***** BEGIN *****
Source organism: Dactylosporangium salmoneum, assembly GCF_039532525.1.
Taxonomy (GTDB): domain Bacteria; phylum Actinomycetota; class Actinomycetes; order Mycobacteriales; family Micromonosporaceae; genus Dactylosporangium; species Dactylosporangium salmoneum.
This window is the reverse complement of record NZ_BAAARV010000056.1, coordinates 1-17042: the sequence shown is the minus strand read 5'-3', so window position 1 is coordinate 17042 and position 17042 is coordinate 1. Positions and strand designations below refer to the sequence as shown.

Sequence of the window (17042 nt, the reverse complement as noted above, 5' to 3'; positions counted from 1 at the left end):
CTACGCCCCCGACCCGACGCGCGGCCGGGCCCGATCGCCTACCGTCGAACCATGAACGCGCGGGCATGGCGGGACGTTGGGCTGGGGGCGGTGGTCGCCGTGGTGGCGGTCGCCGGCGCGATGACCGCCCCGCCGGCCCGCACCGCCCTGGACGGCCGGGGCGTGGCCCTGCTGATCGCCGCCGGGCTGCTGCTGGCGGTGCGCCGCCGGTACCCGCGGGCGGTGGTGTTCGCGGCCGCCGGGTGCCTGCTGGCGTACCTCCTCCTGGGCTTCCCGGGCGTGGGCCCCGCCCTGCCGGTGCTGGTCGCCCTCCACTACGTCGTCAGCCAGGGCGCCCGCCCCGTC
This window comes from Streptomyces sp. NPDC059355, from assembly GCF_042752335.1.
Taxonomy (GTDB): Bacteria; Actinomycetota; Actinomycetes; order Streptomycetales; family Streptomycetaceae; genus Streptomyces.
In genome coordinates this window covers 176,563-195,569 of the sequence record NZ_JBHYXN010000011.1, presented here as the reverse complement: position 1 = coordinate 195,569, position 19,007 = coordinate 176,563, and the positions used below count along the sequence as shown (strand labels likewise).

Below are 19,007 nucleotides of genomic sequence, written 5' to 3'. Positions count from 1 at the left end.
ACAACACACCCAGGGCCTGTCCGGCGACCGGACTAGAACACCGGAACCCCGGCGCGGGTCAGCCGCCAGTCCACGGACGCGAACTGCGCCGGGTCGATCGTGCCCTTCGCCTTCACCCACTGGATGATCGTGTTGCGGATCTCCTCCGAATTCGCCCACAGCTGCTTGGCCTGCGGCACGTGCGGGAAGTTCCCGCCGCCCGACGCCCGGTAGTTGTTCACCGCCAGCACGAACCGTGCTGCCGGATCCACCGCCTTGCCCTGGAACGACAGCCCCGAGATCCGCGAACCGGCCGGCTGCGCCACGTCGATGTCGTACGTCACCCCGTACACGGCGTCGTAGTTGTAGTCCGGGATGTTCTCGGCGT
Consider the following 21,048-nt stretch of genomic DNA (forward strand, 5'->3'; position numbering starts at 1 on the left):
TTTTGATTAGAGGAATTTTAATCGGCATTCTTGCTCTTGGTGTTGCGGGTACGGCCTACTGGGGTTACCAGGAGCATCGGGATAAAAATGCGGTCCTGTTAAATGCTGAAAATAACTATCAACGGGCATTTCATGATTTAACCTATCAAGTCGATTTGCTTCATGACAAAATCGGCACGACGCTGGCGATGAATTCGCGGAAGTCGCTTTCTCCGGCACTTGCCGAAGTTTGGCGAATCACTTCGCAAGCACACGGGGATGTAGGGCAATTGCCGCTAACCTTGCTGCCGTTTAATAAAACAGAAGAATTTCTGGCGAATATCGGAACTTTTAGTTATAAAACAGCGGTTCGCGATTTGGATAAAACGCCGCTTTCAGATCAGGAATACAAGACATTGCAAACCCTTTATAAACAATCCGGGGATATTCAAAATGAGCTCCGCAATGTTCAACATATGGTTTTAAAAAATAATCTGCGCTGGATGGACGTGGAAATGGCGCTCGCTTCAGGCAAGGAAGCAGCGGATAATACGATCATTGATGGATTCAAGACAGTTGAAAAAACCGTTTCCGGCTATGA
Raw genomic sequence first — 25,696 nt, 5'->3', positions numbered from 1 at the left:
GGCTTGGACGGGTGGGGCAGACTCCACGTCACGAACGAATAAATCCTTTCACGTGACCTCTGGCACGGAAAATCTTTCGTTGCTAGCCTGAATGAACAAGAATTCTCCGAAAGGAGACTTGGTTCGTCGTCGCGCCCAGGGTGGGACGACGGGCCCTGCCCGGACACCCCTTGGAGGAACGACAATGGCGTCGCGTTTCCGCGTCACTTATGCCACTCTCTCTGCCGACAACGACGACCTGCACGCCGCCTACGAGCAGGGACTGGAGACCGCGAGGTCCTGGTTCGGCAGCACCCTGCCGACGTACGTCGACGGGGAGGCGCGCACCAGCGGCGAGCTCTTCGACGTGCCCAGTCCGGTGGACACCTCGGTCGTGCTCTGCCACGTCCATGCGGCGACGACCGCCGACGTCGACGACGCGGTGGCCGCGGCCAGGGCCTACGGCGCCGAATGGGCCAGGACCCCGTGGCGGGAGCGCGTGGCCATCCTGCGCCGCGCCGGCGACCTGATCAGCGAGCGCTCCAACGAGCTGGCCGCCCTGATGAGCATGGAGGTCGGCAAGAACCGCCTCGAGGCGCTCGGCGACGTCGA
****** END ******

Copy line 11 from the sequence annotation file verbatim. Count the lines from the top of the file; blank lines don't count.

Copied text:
Consider the following 21,048-nt stretch of genomic DNA (forward strand, 5'->3'; position numbering starts at 1 on the left):